Dhule

Dhule district is a district of Maharashtra state in western region of India. The city of Dhule is the administrative headquarters of the district.

The Dhule district previously comprised tracts of land predominantly inhabited by tribal population. The Dhule district was then bifurcated on 1 July 1998 into two separate districts now known as Dhule and Nandurbar, the latter comprising the tribal region. Agriculture remains the basic profession of the population in this district. Most parts of the district are not under irrigation and thus cultivation heavily depends on regular Monsoon or rain water. Apart from wheat, bajra, jowar or jwari, onion the most favored commercial crop is cotton. Majority of the population in the rural area speaks Ahirani (a dialect of Marathi) language, however Marathi is more widely spoken in the urban areas. Around 26.11% population of Dhule district resides in urban area.The Dhule District is a part of Maharashtra’s historical region of Khandesh. Although for administrative purpose it is now clubbed to Nashik Division.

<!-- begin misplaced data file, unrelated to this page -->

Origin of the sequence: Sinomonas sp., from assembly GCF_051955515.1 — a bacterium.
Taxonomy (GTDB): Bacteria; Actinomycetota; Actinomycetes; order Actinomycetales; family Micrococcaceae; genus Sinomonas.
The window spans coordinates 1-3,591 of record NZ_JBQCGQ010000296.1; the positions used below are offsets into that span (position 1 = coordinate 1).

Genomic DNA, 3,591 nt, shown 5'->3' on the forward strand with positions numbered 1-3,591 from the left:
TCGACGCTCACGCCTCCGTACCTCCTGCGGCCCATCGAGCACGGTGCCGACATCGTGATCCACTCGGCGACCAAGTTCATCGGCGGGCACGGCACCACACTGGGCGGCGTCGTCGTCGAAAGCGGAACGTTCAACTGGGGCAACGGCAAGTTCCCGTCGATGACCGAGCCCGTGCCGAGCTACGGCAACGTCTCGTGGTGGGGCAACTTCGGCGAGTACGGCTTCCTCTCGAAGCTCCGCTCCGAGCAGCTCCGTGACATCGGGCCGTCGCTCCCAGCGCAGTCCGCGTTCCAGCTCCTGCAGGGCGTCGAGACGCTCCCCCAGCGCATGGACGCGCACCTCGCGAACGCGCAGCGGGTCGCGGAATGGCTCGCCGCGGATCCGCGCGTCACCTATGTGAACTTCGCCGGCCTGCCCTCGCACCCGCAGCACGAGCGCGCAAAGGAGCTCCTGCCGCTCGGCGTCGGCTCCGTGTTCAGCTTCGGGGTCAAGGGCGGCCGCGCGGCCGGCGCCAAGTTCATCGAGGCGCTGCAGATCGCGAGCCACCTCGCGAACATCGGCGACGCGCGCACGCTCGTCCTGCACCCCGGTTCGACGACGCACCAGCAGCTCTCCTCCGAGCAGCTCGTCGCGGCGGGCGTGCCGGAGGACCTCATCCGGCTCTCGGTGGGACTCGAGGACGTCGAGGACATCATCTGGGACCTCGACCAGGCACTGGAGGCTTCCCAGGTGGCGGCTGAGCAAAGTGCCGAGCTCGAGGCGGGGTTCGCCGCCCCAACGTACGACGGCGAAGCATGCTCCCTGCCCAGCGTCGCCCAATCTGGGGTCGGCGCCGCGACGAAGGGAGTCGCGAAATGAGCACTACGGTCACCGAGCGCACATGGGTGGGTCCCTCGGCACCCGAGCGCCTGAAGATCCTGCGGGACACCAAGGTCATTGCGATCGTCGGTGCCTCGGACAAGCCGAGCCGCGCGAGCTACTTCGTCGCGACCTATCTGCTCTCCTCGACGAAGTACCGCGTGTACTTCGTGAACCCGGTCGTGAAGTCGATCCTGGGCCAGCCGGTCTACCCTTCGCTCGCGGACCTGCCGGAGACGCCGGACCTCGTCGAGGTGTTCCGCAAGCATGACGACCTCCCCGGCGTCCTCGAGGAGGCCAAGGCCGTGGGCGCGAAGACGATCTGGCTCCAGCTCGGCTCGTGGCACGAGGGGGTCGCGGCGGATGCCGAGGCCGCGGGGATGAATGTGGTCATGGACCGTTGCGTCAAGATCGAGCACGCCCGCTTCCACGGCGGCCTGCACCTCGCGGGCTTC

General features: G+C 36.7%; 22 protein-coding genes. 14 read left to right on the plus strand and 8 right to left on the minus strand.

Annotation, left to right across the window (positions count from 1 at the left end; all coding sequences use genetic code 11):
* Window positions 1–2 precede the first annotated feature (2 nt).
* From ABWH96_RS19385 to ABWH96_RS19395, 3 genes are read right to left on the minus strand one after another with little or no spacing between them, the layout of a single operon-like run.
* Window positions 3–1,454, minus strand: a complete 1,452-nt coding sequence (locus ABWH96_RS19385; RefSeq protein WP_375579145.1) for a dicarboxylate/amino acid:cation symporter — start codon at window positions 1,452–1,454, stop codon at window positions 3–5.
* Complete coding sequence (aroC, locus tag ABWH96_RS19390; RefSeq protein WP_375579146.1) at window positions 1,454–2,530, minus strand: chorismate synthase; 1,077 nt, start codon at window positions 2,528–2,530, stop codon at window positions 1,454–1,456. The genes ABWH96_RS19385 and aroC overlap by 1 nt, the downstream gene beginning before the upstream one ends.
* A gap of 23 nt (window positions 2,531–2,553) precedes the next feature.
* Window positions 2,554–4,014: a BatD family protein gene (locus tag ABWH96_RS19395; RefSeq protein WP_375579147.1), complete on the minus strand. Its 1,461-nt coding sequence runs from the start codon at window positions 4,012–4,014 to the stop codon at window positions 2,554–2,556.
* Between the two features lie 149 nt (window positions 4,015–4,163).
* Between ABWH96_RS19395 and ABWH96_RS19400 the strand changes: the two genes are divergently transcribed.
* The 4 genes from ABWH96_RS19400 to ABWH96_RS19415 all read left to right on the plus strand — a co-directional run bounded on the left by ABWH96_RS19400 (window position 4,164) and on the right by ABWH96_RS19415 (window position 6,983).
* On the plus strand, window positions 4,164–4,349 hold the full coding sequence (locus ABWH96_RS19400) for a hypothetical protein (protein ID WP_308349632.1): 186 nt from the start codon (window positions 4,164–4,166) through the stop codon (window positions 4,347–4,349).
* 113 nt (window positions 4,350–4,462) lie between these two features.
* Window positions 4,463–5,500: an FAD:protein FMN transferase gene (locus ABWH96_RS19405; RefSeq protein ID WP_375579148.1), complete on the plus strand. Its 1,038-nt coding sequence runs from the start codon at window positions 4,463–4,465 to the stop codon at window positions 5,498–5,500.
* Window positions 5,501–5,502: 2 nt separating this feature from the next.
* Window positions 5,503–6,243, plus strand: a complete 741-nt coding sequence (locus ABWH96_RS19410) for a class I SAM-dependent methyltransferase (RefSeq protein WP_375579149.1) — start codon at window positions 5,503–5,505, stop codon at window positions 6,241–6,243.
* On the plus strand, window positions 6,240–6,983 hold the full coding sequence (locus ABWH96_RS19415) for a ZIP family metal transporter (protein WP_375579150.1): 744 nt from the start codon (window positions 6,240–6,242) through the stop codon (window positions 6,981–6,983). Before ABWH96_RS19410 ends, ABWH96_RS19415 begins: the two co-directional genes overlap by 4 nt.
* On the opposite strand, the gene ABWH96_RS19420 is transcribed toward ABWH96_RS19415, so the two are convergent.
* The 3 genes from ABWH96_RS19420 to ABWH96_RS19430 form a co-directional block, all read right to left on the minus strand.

In 2006 the Ministry of Panchayati Raj named Dhule one of the country’s 250 most backward districts (out of a total of 640).It is one of the twelve districts in Maharashtra currently receiving funds from the Backward Regions Grant Fund Programme (BRGF).

According to the 2011 census Dhule district has a population of 2,048,781, roughly equal to the nation of Botswana or the US state of New Mexico.This gives it a ranking of 223rd in India (out of a total of 640).The district has a population density of 285 inhabitants per square kilometre (740/sq mi).Its population growth rate over the decade 2001-2011 was 19.96%.Dhule has a sex ratio of 941 females for every 1000 males, and a literacy rate of 74.61%.

Languages spoken include Ahirani, a Kandeshi tongue with approximately 780 000 speakers, similar to Marathi and Bhili; Bhilali, with 1 150 000 speakers; and three mutually unintelligible Bareli languages: Bareli Palya, a Bhil language with approximately 10 000 speakers centred in Madhya Pradesh; Bareli Pauri, with approximately 175 000 speakers, written in the Devanagari script; and Bareli Rathwi, with approximately 64 000 speakers.